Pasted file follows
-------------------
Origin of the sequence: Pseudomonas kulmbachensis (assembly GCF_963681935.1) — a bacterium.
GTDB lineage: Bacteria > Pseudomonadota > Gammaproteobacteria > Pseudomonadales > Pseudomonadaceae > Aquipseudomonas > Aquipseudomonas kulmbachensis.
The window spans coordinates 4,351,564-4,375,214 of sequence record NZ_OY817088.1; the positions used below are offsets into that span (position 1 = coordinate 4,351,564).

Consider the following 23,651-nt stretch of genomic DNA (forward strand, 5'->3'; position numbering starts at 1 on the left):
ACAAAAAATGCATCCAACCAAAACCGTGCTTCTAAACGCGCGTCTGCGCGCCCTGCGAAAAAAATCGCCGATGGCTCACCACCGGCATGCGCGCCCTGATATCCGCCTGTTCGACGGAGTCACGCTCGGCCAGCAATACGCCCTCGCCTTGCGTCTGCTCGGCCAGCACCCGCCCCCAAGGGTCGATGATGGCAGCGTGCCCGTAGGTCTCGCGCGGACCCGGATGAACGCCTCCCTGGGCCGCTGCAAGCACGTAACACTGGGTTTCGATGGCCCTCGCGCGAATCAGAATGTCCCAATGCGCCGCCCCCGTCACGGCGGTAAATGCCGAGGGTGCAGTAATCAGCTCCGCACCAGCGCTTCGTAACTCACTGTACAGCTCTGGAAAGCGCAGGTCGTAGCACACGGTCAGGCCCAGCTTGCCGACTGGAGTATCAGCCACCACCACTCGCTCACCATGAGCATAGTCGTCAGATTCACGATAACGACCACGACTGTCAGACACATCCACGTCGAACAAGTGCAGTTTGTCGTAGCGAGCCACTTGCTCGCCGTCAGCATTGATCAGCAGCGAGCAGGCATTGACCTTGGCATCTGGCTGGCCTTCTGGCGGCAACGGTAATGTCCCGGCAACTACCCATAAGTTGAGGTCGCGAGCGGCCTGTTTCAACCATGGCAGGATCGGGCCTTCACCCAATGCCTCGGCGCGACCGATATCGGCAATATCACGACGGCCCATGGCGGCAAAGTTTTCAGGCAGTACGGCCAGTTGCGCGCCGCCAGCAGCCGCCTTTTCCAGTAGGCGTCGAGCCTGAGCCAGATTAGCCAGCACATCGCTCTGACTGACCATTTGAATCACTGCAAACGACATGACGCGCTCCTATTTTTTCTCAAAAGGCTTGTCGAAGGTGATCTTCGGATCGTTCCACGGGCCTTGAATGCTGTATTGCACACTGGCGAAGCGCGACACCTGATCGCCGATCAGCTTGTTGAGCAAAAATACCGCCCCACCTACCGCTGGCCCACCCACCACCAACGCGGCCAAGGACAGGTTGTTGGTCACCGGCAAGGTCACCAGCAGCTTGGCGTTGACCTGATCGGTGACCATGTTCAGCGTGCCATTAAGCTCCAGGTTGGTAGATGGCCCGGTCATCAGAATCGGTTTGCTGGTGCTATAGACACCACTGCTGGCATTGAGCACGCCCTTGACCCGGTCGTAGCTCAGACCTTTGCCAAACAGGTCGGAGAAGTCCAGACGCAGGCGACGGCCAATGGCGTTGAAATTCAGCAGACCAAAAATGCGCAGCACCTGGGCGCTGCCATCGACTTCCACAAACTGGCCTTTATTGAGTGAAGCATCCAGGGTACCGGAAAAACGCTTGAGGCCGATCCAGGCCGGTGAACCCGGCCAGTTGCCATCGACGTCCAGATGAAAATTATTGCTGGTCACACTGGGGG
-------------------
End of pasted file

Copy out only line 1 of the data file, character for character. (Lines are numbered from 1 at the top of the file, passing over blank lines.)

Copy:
Origin of the sequence: Pseudomonas kulmbachensis (assembly GCF_963681935.1) — a bacterium.